In my recent National Post column, I make reference to some back-of-envelope calculations to the effect that replacing the fiscal anchor of balanced budgets to one of a fixed debt-GDP ratio allows the federal government to increase spending by 1.2 percentage points of GDP, or by about $25 billion.

I'm going to work through the math here, and I'm going to take it very slowly - partly for the benefit of people who are seeing these sorts of manipulations for the first time, but mostly so I don't screw it up.

Some notation first:

*G*is government spending*T*is tax revenue*B*(for bonds) is government debt*i*is the interest rate

**Balanced budget case**

If the budget is balanced, then government spending must be equal to the revenues left over after serving the debt. Debt service payments are calculated by multiplying the interest rate *i* by the size of the debt *B*:

*G = T - iB*

Divide everything by GDP – denoted by *Y* – to express everything in ratios to GDP:

*G/Y = T/Y - iB/Y*

Note that *B/Y* is the debt-to-GDP ratio, denoted by *DR* (for debt ratio), so write this as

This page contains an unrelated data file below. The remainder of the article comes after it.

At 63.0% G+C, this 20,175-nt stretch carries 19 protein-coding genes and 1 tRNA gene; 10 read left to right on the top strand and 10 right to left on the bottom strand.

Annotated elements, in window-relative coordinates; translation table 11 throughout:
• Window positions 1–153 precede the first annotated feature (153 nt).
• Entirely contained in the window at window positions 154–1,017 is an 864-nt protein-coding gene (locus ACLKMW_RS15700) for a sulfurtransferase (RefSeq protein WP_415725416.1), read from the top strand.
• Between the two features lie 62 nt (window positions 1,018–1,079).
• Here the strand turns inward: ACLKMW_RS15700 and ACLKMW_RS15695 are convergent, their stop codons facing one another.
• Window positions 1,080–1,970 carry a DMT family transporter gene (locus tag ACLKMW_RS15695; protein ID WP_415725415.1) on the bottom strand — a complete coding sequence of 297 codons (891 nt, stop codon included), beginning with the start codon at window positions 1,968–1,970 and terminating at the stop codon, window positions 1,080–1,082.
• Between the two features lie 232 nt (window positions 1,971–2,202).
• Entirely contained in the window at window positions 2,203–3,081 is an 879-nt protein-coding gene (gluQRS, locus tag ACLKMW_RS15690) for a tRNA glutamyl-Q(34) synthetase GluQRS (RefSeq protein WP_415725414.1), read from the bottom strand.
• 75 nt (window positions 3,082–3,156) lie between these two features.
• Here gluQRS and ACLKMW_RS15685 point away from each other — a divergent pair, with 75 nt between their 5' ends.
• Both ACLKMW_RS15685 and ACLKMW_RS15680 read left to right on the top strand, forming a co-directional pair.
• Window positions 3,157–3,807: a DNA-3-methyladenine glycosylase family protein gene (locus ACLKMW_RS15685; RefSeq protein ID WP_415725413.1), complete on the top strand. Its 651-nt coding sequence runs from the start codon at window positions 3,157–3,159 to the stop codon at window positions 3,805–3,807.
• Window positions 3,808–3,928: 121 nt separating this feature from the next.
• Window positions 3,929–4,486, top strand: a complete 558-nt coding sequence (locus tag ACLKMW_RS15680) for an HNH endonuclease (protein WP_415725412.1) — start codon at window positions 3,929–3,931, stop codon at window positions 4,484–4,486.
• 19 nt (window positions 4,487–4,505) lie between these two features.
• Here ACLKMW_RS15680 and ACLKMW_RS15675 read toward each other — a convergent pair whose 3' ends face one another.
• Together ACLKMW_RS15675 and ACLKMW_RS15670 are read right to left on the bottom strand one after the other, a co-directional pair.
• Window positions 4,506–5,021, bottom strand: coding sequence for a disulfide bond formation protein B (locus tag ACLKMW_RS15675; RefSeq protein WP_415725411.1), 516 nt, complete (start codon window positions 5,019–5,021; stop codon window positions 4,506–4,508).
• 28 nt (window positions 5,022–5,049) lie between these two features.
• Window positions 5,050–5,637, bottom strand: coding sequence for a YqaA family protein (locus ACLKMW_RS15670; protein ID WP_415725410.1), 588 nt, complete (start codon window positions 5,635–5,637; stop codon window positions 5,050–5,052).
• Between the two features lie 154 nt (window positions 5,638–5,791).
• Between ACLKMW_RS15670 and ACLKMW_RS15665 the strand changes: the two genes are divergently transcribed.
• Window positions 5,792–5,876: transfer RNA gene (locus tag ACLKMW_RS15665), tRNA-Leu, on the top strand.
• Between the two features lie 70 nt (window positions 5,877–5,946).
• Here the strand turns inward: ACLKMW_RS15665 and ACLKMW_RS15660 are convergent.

*G/Y = T/Y - iDR*

**Fixed debt ratio case**

We have to compare across years, so we’ll add subscripts to denote which year we’re talking about. If (say) debt in a given year is *B _{t}* then debt in the following year is

*B*. Next year’s debt

_{t+1}*B*is the previous year’s debt

_{t+1 }*B*plus the deficit accumulated from the previous year (

_{t}*G*). If there’s a surplus, then the ‘deficit’ is negative, and debt falls.

_{t}+ iB_{t}– T_{t}*B _{t+1} = B_{t} + iB_{t} + G_{t} - T_{t}*

Collecting terms:

*B _{t+1} = (1 + i)B_{t} + G_{t} - T_{t}*

Again, divide through by GDP to express everything in ratios to GDP. For reasons that will become apparent in a minute, let’s divide by *Y _{t+1}*, GDP in the next year:

*B _{t+1}/Y_{t+1} = (1 + i)B_{t}/Y_{t+1}+ G_{t}/Y_{t+1 }- T_{t}/Y_{t+1}*

Let’s denote the growth rate of GDP by *g*, so that *Y _{t+1}/Y_{t} = (1+g)*, or, equivalently,

*Y*. Substitute [

_{t+1}= (1+g)Y_{t}*(1+g)Y*] for

_{t}*Y*on the right-hand side, so that all terms are expressed as a ratio of the GDP for the same year. This shows how the debt ratios in years